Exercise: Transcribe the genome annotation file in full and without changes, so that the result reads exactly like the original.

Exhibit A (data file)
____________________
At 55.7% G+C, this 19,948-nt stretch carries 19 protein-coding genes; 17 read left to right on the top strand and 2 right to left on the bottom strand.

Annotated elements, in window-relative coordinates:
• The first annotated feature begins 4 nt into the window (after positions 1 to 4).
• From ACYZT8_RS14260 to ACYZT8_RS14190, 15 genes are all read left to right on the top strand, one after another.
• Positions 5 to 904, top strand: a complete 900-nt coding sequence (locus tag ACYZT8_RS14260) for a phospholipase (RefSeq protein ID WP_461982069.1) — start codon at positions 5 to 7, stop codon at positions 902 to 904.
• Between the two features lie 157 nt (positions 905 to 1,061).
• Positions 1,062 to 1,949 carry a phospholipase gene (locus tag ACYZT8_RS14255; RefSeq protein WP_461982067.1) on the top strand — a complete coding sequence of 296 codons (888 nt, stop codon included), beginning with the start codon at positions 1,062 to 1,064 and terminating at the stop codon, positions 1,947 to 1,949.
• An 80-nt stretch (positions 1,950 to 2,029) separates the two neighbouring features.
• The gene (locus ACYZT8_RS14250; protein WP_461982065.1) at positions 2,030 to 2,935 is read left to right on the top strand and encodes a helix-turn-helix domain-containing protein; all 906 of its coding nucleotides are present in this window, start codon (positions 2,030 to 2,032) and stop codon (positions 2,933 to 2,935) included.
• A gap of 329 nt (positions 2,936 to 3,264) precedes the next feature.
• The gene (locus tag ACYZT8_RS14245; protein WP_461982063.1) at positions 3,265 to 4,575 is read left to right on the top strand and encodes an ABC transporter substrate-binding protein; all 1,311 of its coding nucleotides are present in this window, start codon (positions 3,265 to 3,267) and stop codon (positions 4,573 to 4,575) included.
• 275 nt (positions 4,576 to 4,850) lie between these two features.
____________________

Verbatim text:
At 55.7% G+C, this 19,948-nt stretch carries 19 protein-coding genes; 17 read left to right on the top strand and 2 right to left on the bottom strand.

Annotated elements, in window-relative coordinates:
• The first annotated feature begins 4 nt into the window (after positions 1 to 4).
• From ACYZT8_RS14260 to ACYZT8_RS14190, 15 genes are all read left to right on the top strand, one after another.
• Positions 5 to 904, top strand: a complete 900-nt coding sequence (locus tag ACYZT8_RS14260) for a phospholipase (RefSeq protein ID WP_461982069.1) — start codon at positions 5 to 7, stop codon at positions 902 to 904.
• Between the two features lie 157 nt (positions 905 to 1,061).
• Positions 1,062 to 1,949 carry a phospholipase gene (locus tag ACYZT8_RS14255; RefSeq protein WP_461982067.1) on the top strand — a complete coding sequence of 296 codons (888 nt, stop codon included), beginning with the start codon at positions 1,062 to 1,064 and terminating at the stop codon, positions 1,947 to 1,949.
• An 80-nt stretch (positions 1,950 to 2,029) separates the two neighbouring features.
• The gene (locus ACYZT8_RS14250; protein WP_461982065.1) at positions 2,030 to 2,935 is read left to right on the top strand and encodes a helix-turn-helix domain-containing protein; all 906 of its coding nucleotides are present in this window, start codon (positions 2,030 to 2,032) and stop codon (positions 2,933 to 2,935) included.
• A gap of 329 nt (positions 2,936 to 3,264) precedes the next feature.
• The gene (locus tag ACYZT8_RS14245; protein WP_461982063.1) at positions 3,265 to 4,575 is read left to right on the top strand and encodes an ABC transporter substrate-binding protein; all 1,311 of its coding nucleotides are present in this window, start codon (positions 3,265 to 3,267) and stop codon (positions 4,573 to 4,575) included.
• 275 nt (positions 4,576 to 4,850) lie between these two features.